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Beer of the Bass

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  1. I did consider doing some sort of Meatball derivative, but since the main sounds I want to make are all present on this one, I thought I'd keep it simple!
  2. I put together a Madbean Naughty Fish PCB, which is more or less a Mutron III envelope filter in a smaller box. I'd wanted something to do that reverse sweep “Bowwwp!" sound for a while, and this has it in spades.
  3. There are definitely elements of Jemmott's playing that Jaco drew from, particularly on those funkier lines.
  4. The DI outputs on mine don't have this noise, so I don't think it's normal for this model. One thing that did occur to me though - one of the preamp valves in mine became microphonic, which can cause a high pitched ringing. Does your noise vary if you gently tap each preamp valve? (you can do this through the cage with a wooden cocktail stick). If you hear loud ringing when doing this, that valve may need to be changed. If you're using both DI outputs simultaneously into the interface it could also be a ground loop issue, in which case the ground lift switch on the amp should help. It would also make the issue a little clearer if you let us know if the noise is heard through the speaker or just on the DI outputs and whether any of the amp controls affect it.
  5. The AI speakers and combos that I've encountered seem to be designed around sounding natural in relatively low volume jazz or acoustic gig settings, where sensitivity and overall loudness aren't the main considerations. I'd say that the downfiring 1x10" combos they were making a few years ago run out of steam noticeably earlier than more conventional ported 1x10 cabs I've used. It's probably a nice cab for jazz double bassists, but I'd be surprised if it could replace a typical 2x10 for electric bass use.
  6. Yep, the labelling on Standby switches can be counter-intuitive - usually 0 is "standby" and 1 is "run". On my DIY amps, whenever I've used a standby switch I've labelled the two positions as Standby/Play rather than 0/1.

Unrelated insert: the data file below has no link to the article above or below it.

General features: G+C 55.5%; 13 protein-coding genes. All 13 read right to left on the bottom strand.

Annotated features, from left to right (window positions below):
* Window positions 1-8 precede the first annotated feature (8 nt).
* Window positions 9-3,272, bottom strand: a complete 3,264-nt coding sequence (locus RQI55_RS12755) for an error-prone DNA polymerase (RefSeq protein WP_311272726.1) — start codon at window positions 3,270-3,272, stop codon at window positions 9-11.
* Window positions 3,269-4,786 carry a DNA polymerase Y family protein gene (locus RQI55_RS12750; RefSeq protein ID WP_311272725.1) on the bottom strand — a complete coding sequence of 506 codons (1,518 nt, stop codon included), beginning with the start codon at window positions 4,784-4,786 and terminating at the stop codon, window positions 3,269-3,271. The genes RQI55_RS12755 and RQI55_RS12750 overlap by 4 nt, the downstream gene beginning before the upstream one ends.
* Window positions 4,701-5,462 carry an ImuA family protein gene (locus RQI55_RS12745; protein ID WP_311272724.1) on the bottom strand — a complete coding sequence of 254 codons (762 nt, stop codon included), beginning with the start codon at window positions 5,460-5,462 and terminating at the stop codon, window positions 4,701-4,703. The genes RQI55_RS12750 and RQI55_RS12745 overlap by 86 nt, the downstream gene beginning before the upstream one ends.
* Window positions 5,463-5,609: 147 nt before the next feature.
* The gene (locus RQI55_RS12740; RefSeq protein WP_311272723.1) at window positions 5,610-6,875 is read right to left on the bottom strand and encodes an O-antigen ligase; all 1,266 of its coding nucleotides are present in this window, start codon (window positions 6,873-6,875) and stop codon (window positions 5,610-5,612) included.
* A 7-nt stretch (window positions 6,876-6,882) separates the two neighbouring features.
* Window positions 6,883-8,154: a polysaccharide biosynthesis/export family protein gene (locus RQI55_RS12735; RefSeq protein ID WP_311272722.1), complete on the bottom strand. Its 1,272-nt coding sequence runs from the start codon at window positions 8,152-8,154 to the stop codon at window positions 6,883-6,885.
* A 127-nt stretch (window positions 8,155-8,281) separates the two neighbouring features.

7. It's almost like a Hohner Clavinet without the key mechanism, which would explain why Stevie Wonder is into it.
  8. Certainly, where that's a component of a guitarists style, there's a good argument for some volume on stage. But it rarely needs multiple high powered amps running all-out.
  9. Yep, I feel like he's taking a purist stance on something that his heroes actually did for pragmatic reasons at the time.
  10. It occurs to me this conversation has been very all-or-nothing. It's not a straight choice between a silent stage and IEMs, or cranking multiple large guitar amps regardless of the stage and venue size. There are some excellent smaller valve amps available now (and good attenuators for the old favourite amps), and a lot of musicians can find a sweet spot in between those two poles.
  11. I don't mean to knock Mr Bonamassa, he's a talented musician who's found his niche and worked hard at it, and he's very well in tune with his fan base. But I'd say he's a very different phenomenon to Knopfler or Queen. With them, the songs are the primary reason people love them - with Bonamassa it's his guitar antics. I can't name a single Bonamassa song without resorting to Google, and I say this as someone who has played bass in bands that covered at least a couple of them!
  12. I can sort of understand where Bonamassa is coming from. I'm sure a majority of his audiences are guitarists themselves, and there's very much an element of vicariously living out their blooze rock fantasies through him. So even if he could get sounds so close no-one could tell the difference using a couple of quality modern guitars, in-ears and a Kemper, the audience want an array of noteworthy vintage guitars through a load of unobtainable boutique or vintage amps, cranked up in a way they could never get away with at the local blues jam night. It's part of the draw, I think.
  13. Though one could make that same argument about the EQ in active basses, particularly as those are usually limited to battery power...
  14. Oh dear, have we drifted into the old "miking bass cabs" discussion? I played at Nice n' Sleazy in Glasgow a few weeks ago, and was surprised that the house sound guy put a mic on the my bass amp, with no DI, without even discussing it. Perhaps he spotted my Ampeg PF50T and figured I might want some amp colouration, or perhaps so many bassists in an indie venue like that are using overdriven sounds that it's easier to mic them, I don't know. But otherwise, I don't bother asking about a mic any more. It's nice if they do, but I can also give them a post power-amp DI from the Ampeg, or just a straight DI with LPF to tame my fuzz pedal if it's a gig with shared backline and limited setup time. For the kind of situations we play I'd rather the sound guys spent their time getting the vocals right than arguing the toss with me over my bass sound!
  15. Beer of the Bass

    HPF + LPF

    Mine has been really useful so far, and it does fit a lot in for such a small box. It's a shame there's no ready built option on these, I can imagine a lot of bassists would find them useful.
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